British Petroleum announced this week that it had identified a drilling area capable of producing 1 billion barrels of oil in the Gulf of Mexico.
The discovery was made thanks to what the company referred to as “recent BP breakthrough in seismic imaging” used for oil exploration.
And the announcement came only days after Bloomberg reported that the United States had become became a net exporter of oil for the first time in decades.
Exciting news: @BP_America just announced a massive discovery at one of their existing facilities in the Gulf of Mexico.
They’re also investing $1.3 billion to further develop energy resources in the Gulf. https://t.co/FxDQqy6cYw
— The NAM (@ShopFloorNAM) January 9, 2019
In a news release, BP announced it expected to grow its gulf production to around 400,000 barrels of oil per day in the next decade.
“BP’s Gulf of Mexico business is key to our strategy of growing production of advantaged high-margin oil. We are building on our world-class position, upgrading the resources at our fields through technology, productivity and exploration success,” said Bernard Looney, BP’s Upstream chief executive, according to the news release.
“And these fields are still young – only 12 percent of the hydrocarbons in place across our gulf portfolio have been produced so far. We can see many opportunities for further development, offering the potential to continue to create significant value through the middle of the next decade and beyond.”
CNBC reported that BP is scheduled to start production on the new find in 2020 with eight new wells that will add 38,000 barrels per day to BP’s production in the area, which is off the coast of Louisiana.
The discovery “shows how our latest technologies and digital techniques create real value – identifying opportunities, driving efficiencies and enabling the delivery of major projects,” said Starlee Sykes, BP’s regional president for the Gulf of Mexico and Canada, said in the release.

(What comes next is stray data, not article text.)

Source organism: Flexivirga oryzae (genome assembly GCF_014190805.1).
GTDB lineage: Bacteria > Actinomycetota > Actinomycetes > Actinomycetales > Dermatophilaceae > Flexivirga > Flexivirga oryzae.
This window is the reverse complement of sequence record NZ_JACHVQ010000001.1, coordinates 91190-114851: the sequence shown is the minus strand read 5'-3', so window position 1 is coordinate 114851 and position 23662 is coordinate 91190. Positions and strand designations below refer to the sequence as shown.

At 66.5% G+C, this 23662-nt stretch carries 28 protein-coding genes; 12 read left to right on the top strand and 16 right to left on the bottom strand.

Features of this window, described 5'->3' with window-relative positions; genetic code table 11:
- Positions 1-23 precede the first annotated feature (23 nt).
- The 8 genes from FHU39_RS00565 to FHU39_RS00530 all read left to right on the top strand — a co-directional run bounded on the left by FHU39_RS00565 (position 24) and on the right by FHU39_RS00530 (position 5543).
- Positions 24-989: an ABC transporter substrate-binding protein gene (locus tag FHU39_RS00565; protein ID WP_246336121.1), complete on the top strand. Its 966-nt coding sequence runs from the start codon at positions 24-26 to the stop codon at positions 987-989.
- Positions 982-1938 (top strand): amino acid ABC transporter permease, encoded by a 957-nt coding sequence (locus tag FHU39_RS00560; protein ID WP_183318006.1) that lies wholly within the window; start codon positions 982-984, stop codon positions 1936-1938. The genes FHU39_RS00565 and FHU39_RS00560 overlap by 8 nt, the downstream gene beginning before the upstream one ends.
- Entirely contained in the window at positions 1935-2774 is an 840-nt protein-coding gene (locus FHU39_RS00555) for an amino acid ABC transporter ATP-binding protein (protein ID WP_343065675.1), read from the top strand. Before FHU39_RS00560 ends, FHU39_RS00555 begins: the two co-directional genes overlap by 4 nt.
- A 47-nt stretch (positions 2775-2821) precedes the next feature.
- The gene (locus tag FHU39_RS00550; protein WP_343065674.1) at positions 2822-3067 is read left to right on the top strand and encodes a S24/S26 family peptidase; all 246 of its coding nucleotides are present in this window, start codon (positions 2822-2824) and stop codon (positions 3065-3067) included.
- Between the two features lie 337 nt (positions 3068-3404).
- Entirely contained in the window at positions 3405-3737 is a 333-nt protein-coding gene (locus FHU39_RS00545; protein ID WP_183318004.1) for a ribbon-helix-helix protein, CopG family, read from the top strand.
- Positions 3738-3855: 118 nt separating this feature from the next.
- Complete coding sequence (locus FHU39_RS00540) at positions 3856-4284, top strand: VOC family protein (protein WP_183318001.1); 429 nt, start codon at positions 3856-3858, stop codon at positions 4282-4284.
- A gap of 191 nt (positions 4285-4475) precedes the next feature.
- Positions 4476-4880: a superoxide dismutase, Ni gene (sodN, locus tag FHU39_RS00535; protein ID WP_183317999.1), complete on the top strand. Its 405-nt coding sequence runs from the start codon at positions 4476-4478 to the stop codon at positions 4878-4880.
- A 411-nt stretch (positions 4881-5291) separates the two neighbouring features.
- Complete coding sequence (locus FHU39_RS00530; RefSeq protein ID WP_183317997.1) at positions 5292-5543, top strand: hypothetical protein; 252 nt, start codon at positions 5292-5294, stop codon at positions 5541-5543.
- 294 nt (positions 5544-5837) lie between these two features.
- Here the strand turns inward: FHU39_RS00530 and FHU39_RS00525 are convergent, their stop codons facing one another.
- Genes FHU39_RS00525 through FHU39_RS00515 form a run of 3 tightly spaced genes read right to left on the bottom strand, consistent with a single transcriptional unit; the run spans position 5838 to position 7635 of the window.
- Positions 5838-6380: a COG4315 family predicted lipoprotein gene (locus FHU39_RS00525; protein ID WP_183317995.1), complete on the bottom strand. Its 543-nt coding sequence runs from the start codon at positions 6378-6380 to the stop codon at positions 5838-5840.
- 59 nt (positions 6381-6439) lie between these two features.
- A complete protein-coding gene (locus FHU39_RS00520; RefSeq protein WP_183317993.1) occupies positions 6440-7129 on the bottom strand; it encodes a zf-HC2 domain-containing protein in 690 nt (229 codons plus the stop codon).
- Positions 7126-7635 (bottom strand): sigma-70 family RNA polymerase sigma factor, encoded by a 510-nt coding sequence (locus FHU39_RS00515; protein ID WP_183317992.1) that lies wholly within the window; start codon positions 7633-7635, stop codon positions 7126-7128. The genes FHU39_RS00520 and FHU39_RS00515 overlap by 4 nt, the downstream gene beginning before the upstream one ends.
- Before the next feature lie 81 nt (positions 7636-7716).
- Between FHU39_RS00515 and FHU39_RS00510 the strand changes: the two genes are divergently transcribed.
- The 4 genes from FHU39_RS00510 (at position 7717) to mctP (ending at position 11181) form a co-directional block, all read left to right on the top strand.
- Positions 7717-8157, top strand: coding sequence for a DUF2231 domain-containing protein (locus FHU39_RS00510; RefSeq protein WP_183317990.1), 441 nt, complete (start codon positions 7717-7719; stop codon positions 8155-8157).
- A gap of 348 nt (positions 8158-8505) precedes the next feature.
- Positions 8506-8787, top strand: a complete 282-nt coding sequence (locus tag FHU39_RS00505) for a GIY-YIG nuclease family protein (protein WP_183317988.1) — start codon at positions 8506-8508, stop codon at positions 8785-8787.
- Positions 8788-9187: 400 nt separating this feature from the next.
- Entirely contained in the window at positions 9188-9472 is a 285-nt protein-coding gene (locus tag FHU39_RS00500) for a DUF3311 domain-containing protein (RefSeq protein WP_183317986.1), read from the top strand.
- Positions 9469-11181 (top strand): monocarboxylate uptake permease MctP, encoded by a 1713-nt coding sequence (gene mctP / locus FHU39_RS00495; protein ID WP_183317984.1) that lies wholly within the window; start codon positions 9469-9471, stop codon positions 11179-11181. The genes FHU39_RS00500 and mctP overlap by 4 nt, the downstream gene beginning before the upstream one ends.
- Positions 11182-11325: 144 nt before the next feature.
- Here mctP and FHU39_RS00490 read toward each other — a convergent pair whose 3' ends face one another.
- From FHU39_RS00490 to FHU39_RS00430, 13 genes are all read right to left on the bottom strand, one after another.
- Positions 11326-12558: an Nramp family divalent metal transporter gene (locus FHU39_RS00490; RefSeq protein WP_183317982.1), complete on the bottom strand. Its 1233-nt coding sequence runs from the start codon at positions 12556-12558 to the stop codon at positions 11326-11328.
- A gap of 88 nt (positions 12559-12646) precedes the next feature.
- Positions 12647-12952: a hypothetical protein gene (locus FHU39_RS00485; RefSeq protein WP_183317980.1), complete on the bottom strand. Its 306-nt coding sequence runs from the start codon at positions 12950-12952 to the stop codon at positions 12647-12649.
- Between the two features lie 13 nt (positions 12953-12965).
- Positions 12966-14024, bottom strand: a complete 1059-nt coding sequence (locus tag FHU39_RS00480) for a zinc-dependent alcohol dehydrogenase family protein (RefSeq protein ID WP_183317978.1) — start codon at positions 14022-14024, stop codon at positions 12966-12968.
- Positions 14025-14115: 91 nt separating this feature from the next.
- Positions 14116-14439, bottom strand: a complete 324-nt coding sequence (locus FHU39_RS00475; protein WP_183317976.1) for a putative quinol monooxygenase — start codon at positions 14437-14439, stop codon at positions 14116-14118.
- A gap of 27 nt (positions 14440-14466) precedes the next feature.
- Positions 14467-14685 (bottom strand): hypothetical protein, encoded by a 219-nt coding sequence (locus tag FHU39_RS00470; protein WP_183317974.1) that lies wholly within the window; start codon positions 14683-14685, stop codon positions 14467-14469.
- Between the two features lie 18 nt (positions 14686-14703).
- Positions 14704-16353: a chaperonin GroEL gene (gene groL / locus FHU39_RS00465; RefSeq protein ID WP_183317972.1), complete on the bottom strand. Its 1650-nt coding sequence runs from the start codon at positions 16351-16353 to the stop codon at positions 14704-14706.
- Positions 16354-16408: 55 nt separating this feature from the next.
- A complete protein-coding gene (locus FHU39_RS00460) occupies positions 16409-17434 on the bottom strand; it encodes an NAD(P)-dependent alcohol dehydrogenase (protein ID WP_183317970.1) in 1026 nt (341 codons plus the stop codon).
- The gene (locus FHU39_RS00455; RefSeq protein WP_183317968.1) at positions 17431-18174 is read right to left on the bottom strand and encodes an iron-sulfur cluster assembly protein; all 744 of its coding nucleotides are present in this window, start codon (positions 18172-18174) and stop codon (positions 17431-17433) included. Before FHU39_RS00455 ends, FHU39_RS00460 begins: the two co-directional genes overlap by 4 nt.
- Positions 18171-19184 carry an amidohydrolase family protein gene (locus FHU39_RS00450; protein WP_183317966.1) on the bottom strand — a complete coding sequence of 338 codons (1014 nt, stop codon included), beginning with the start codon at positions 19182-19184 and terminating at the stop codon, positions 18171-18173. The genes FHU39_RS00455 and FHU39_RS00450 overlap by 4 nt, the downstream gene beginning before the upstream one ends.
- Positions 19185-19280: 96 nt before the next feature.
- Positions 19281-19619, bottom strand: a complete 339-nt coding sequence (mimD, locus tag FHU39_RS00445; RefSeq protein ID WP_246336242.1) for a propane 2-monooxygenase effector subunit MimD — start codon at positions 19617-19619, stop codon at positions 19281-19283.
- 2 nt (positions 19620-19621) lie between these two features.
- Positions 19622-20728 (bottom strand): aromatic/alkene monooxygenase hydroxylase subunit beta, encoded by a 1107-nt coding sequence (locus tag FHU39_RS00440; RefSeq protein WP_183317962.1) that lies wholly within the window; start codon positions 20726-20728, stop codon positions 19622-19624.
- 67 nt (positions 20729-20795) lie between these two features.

“Developments like this are building an exciting future for our business in the gulf.”
According to its website, BP currently operates in 70 countries and has a, “larger economic footprint in the U.S. than in any other nation, and it has invested more than $100 billion here since 2005.”
In its report about U.S. oil production, Bloomberg quoted Michael Lynch, the president of Strategic Energy & Economic Research, who said, “We are becoming the dominant energy power in the world.”
“But, because the change is gradual over time, I don’t think it’s going to cause a huge revolution, but you do have to think that OPEC is going to have to take that into account when they think about cutting,” Lynch clarified.
However, an energy columnist for Forbes cautioned that elation over U.S. oil production might be premature.
Robert Rapier, a veteran chemical engineer with experience in the international energy field, noted that Bloomberg’s verdict about U.S. energy independence isn’t quite the whole story. The numbers don’t cover the whole context of the oil industry, he wrote.
Neverthess, he wrote, things are heading in the right direction.
“So the bottom line is that we aren’t net exporters of crude oil, and we aren’t energy independent. But, the U.S. has trended in that direction for over a decade. Regardless of whether it remains that way, this is undoubtedly a remarkable achievement. I know a lot of people — including myself — would have scoffed at such a prediction in 2005.”
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